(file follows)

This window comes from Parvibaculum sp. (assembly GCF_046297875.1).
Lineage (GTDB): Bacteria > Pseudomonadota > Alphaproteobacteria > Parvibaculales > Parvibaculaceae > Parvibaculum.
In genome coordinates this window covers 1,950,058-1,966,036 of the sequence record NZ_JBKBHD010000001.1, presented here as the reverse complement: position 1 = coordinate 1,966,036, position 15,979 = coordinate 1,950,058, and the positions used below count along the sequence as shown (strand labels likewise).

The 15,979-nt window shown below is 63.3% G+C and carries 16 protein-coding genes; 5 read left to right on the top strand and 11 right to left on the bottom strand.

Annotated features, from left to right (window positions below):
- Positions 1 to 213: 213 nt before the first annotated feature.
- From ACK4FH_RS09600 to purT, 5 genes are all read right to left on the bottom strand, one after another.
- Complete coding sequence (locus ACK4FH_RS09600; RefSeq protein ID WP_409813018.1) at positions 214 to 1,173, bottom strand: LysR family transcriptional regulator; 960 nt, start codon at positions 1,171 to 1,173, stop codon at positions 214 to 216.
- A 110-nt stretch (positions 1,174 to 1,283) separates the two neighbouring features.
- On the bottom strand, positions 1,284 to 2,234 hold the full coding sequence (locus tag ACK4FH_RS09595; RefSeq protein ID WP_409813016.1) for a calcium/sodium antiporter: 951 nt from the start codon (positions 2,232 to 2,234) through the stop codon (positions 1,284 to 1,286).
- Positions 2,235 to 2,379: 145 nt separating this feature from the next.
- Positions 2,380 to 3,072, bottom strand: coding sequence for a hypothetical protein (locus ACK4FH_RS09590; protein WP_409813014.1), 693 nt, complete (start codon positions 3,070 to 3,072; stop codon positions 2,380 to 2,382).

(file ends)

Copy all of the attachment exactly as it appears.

This window comes from Parvibaculum sp. (assembly GCF_046297875.1).
Lineage (GTDB): Bacteria > Pseudomonadota > Alphaproteobacteria > Parvibaculales > Parvibaculaceae > Parvibaculum.
In genome coordinates this window covers 1,950,058-1,966,036 of the sequence record NZ_JBKBHD010000001.1, presented here as the reverse complement: position 1 = coordinate 1,966,036, position 15,979 = coordinate 1,950,058, and the positions used below count along the sequence as shown (strand labels likewise).

The 15,979-nt window shown below is 63.3% G+C and carries 16 protein-coding genes; 5 read left to right on the top strand and 11 right to left on the bottom strand.

Annotated features, from left to right (window positions below):
- Positions 1 to 213: 213 nt before the first annotated feature.
- From ACK4FH_RS09600 to purT, 5 genes are all read right to left on the bottom strand, one after another.
- Complete coding sequence (locus ACK4FH_RS09600; RefSeq protein ID WP_409813018.1) at positions 214 to 1,173, bottom strand: LysR family transcriptional regulator; 960 nt, start codon at positions 1,171 to 1,173, stop codon at positions 214 to 216.
- A 110-nt stretch (positions 1,174 to 1,283) separates the two neighbouring features.
- On the bottom strand, positions 1,284 to 2,234 hold the full coding sequence (locus tag ACK4FH_RS09595; RefSeq protein ID WP_409813016.1) for a calcium/sodium antiporter: 951 nt from the start codon (positions 2,232 to 2,234) through the stop codon (positions 1,284 to 1,286).
- Positions 2,235 to 2,379: 145 nt separating this feature from the next.
- Positions 2,380 to 3,072, bottom strand: coding sequence for a hypothetical protein (locus ACK4FH_RS09590; protein WP_409813014.1), 693 nt, complete (start codon positions 3,070 to 3,072; stop codon positions 2,380 to 2,382).